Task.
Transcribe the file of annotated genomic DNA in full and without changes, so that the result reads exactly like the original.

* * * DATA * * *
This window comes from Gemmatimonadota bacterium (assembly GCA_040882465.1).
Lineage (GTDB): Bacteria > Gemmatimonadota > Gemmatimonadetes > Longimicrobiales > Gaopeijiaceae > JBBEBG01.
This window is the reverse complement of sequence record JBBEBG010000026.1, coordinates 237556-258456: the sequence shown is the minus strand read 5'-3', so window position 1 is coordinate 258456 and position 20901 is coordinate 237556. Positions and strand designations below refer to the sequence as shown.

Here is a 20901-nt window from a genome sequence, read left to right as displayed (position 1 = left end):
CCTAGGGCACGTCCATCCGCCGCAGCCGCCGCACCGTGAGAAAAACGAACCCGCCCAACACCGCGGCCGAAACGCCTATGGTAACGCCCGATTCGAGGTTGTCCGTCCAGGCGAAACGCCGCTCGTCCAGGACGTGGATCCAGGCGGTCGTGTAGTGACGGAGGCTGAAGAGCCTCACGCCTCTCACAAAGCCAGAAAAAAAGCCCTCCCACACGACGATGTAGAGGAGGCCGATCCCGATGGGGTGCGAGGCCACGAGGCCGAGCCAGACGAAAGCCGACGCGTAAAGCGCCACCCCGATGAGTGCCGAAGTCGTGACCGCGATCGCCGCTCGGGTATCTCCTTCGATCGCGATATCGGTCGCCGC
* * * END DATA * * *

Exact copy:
This window comes from Gemmatimonadota bacterium (assembly GCA_040882465.1).
Lineage (GTDB): Bacteria > Gemmatimonadota > Gemmatimonadetes > Longimicrobiales > Gaopeijiaceae > JBBEBG01.
This window is the reverse complement of sequence record JBBEBG010000026.1, coordinates 237556-258456: the sequence shown is the minus strand read 5'-3', so window position 1 is coordinate 258456 and position 20901 is coordinate 237556. Positions and strand designations below refer to the sequence as shown.

Here is a 20901-nt window from a genome sequence, read left to right as displayed (position 1 = left end):
CCTAGGGCACGTCCATCCGCCGCAGCCGCCGCACCGTGAGAAAAACGAACCCGCCCAACACCGCGGCCGAAACGCCTATGGTAACGCCCGATTCGAGGTTGTCCGTCCAGGCGAAACGCCGCTCGTCCAGGACGTGGATCCAGGCGGTCGTGTAGTGACGGAGGCTGAAGAGCCTCACGCCTCTCACAAAGCCAGAAAAAAAGCCCTCCCACACGACGATGTAGAGGAGGCCGATCCCGATGGGGTGCGAGGCCACGAGGCCGAGCCAGACGAAAGCCGACGCGTAAAGCGCCACCCCGATGAGTGCCGAAGTCGTGACCGCGATCGCCGCTCGGGTATCTCCTTCGATCGCGATATCGGTCGCCGC